Gail's bread bowls worked particularly well with the soup. She made a half recipe of this whole wheat sourdough bread from It had a particularly good mouth feel as I scraped the gooey inner walls of the bowl. Gail wishes she had made four loaves with this half recipe, and I agree. Each loaf was too big for one person, but also too big to hold their bowl shapes.

Sunday, November 4, 2012

Formaggio Kitchen Local Cheese Share

On Saturday, Gail and I picked up our first local cheese share from Formaggio Kitchen. We signed up for three months, and it looks like something we might keep doing for a while.

Formaggio hires passionate people. By coincidence, the first person we asked about picking up our cheese was Erin Carlman Weber, the person who picks what is in the package. She was excited to tell us about the heirloom apple she included to go with the Cabot Clothbound Cheddar. Her enthusiasm made getting our package feel like getting a Christmas present.

The package included:

Ada's Honor, Ruggles Hilll Creamery from Harwick, MA
This is a small round of goat cheese. It has a thick, white rind followed by a thin gooey edge and a dry, flaky center. It reminded me of the texture variety of a Bucheron, but with a thinner gooey edge. It was both mild and richly flavored. I'm not sure how that's possible. We both liked this one very much.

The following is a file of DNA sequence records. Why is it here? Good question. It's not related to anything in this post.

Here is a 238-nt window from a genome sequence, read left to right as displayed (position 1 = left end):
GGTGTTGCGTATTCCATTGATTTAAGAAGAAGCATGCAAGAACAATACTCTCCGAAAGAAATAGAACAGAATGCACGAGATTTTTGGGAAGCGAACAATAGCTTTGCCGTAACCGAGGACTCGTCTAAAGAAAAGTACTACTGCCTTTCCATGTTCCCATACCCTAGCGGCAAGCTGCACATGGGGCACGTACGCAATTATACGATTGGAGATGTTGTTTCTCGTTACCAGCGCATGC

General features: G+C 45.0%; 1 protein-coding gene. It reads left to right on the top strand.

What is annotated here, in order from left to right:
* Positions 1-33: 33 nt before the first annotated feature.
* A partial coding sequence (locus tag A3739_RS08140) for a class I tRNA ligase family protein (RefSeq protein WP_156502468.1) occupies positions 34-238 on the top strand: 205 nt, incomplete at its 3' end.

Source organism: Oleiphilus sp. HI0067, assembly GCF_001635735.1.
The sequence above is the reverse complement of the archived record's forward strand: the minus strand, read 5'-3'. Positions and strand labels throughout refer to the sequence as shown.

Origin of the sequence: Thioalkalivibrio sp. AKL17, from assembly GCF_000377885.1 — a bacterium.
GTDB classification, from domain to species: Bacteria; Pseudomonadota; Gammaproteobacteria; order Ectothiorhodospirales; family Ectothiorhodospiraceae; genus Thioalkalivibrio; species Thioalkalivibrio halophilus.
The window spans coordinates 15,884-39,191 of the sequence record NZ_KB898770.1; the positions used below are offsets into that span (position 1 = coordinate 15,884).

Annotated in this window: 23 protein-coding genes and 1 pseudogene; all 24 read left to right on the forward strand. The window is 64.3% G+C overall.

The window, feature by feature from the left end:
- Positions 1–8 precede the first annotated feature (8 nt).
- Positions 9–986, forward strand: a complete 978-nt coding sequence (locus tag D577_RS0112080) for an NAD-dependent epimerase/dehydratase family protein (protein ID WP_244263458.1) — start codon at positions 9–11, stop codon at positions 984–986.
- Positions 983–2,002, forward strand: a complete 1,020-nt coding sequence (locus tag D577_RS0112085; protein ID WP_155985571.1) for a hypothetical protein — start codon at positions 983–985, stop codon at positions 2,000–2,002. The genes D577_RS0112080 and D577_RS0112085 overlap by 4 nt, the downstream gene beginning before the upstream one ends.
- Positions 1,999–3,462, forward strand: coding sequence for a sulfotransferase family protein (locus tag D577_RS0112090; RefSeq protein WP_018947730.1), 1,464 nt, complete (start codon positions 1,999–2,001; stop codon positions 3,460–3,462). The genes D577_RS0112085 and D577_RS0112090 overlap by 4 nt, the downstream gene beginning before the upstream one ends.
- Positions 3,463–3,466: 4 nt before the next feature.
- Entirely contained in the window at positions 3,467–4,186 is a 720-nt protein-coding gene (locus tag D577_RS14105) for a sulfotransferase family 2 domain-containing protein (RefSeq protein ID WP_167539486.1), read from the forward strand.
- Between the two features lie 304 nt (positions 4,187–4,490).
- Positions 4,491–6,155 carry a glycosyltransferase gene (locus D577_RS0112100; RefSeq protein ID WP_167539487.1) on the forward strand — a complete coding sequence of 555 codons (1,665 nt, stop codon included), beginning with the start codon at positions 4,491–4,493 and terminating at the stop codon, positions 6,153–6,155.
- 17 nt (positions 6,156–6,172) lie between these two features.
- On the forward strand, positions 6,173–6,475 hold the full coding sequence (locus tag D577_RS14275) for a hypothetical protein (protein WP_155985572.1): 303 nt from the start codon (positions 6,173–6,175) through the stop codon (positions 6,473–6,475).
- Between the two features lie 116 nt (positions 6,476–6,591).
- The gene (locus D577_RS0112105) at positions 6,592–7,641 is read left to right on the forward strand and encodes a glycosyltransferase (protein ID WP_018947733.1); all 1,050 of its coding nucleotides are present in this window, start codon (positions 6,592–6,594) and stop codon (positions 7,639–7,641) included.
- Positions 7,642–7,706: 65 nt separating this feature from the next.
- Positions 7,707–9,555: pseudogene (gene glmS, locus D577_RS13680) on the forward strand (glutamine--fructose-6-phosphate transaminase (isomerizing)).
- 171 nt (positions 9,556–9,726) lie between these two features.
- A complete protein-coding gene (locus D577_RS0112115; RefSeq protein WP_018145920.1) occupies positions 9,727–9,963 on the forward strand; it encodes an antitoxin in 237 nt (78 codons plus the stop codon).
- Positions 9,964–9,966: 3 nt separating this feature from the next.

Kunik, Nettle Meadow Farm from Thurman, NY
This is a larger round of cheese, like a small brie. And, this cheese tasted like a mild, but not bland brie. It had the same white rind with a slightly gooey center and a nice buttery flavor. It is made with a delicious combination of goat milk and cow milk. I would favor this over the sometimes funkier flavors of a brie.

Dorset, Consider Bardwell Farm from West Pawlet, VT
This is a wedge of soft, moist cheese. It was mild, but had a slight blue cheese flavor. By chance, we had another cheese in our refrigerator from Consider Bardwell: Pawlet. It is a very similar cheese; a bit dryer and firmer but still soft. It has a similar mild flavor without the tangy blue notes. We liked the Pawlet better.

Cabot Clothbound Cheddar, Cellars at Jasper Hill from Greensboro, VT
This was not our first Cabot Clothbound Cheddar, but it was the most well aged, flaky-dry example we've had: wow! There was really no slicing this cheese, and I'm not sure how they sliced the piece we had. It just broke apart under the knife. The result was a rich cheddar flavor with a mild hint of the caramel notes of a great blue cheese.

Erin included a D'Arcy Spicy heirloom apple to go with the cheddar. The apple was from Scott Farm in Dommerston Vermont. The apple alone was mildly tart, not the type of apple I would usually eat plain. I'm also not usually an apple and cheese guy, but I can see why people would like this pairing of sweet and salty. The textures matched so that it was hard to tell what was apple and what was cheese. The cheese mellowed the tartness of the apple, and the apple mellowed the blue notes in the cheese. I'd rather have those flavors independent and prominent.

Thanks for the gift, Erin.